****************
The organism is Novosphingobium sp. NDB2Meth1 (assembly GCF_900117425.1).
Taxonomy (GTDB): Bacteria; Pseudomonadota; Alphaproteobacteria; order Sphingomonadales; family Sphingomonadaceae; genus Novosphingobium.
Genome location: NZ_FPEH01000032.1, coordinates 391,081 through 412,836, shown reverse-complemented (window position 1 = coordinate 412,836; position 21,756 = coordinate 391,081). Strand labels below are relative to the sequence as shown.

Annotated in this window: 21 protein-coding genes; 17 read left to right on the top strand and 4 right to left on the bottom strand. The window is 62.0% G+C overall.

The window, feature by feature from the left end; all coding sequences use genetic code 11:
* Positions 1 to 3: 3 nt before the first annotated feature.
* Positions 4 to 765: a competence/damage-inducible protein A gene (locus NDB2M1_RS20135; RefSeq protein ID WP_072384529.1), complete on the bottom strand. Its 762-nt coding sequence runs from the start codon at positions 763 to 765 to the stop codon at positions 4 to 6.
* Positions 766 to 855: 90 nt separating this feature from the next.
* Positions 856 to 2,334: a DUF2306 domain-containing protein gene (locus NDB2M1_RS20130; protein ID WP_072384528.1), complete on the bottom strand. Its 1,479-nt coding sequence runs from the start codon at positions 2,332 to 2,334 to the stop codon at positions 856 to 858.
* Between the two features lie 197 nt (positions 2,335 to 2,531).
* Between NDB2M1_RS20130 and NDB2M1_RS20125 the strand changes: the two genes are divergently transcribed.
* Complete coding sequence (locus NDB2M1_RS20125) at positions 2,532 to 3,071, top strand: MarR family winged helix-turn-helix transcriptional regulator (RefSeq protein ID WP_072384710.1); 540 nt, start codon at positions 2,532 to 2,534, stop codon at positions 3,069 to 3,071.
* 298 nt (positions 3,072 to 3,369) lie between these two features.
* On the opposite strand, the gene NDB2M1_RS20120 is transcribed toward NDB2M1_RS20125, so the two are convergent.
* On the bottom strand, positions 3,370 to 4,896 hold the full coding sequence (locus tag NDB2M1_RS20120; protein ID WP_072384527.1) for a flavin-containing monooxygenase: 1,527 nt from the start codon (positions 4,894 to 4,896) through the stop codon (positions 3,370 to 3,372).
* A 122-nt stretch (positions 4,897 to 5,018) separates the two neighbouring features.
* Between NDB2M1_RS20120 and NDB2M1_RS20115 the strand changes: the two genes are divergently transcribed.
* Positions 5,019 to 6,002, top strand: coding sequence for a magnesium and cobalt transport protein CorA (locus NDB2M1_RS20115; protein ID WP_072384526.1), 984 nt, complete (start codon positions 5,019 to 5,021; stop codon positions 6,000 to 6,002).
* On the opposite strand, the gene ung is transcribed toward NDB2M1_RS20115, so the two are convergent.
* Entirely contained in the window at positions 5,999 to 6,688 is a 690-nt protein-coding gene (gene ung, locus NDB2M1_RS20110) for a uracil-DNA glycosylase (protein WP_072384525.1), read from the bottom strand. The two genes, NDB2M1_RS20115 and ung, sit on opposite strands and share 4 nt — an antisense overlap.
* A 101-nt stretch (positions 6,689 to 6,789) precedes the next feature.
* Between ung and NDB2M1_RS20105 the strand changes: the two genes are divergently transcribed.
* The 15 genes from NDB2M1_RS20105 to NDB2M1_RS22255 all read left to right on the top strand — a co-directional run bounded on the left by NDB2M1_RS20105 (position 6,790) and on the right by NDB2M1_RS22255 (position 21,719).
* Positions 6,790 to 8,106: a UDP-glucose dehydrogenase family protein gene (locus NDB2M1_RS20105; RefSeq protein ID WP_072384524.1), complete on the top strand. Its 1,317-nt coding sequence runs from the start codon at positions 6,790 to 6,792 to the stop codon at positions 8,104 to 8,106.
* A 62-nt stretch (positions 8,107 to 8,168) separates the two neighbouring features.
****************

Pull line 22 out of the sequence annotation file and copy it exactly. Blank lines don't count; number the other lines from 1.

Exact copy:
* Between ung and NDB2M1_RS20105 the strand changes: the two genes are divergently transcribed.